Monday, April 27, 2009


If you have been a target of racially-based discrimination, harassment or retaliation, I know what your life has been like:

People have tried to make you think you’re crazy. They have made you doubt yourself. They have tried to confuse you—challenging your memory of events. You have probably been sold a bill of goods that has convinced you that you’ve overreacted, that you’re sensitive, and that you’ve misunderstood the English language. You may now believe that you’ve jumped to conclusions. You may have been convinced that you are truly unaccountable for your actions and behavior.

In fact, you now may believe that…


Facing race issues at work is often a battle that minority employees end up fighting alone. And, while it is possible to rely on your personal strength to see yourself through trying times, it is very difficult to do so. It is emotionally, mentally, and physically draining.

That’s why it is so important to establish a true network of friends and family who are willing to assist you or lend you their ear, while you are fighting race-related obstacles at work.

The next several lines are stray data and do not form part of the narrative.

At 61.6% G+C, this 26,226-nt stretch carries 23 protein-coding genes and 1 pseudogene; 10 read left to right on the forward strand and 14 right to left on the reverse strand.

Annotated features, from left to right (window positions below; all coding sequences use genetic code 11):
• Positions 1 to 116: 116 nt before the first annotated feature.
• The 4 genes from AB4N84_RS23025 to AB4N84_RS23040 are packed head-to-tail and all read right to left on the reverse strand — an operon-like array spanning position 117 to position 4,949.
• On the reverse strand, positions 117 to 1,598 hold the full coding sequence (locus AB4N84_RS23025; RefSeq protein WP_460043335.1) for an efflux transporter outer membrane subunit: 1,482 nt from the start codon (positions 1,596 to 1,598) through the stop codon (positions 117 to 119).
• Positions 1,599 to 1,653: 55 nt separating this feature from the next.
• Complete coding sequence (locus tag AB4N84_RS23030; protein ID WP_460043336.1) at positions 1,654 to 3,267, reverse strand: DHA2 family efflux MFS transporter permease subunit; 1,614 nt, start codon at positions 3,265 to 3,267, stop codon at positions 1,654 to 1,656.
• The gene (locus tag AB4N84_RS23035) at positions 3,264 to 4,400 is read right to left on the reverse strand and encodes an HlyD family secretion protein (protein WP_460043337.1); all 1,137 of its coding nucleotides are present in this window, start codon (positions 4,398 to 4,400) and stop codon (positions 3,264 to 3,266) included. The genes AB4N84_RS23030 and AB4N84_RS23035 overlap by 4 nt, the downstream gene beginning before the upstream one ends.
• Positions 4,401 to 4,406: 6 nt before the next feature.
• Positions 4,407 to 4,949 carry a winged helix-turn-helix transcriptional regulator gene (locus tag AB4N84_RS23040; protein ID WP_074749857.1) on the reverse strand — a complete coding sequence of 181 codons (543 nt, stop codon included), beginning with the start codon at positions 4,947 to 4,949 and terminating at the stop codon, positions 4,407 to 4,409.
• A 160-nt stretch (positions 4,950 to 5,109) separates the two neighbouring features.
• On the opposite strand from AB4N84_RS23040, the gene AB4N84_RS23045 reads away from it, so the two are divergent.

The harsh reality is that most of your "friends" don't want to hear you engaging in repeated conversations about racism at work. The first story you tell may titillate them to some degree. But, after that--for some of your friends--it will feel more like "here we go again!"

For your personal well-being, it’s vital that you have someone who is willing to listen to you and who can provide you with objective perspective on what’s taking place on your job. For instance, they may be able to tell you that you’re tripping—that you’ve gone too far with your conspiracy theories and have jumped into a deep abyss of paranoia. Or, they may tell you that your problem is greater than you perceive and that you may have a problem with your company (as a whole) rather than just with a coworker or supervisor.

Battling racism causes a wide range of ever-changing emotions. You can't deal with it alone without taking some serious shots to your psyche, health, etc. You have to find a way to vent.

Finding people who are willing to keep you sane and to help you stay strong can be hard. Like I said earlier, people are initially engrossed in your horror stories of workplace racism, but that wears off when you are calling them on the phone each night or if that’s all you speak about over dinner.

But, you will have some true supporters, who don’t care how focused you may become about workplace racism. They want to be there for you. So, it’s up to you to find champions, who will support you as you fight your cause at work.

Just ONE true friend can make all the difference in lifting your spirits, coming up with strategies, and staying sane.


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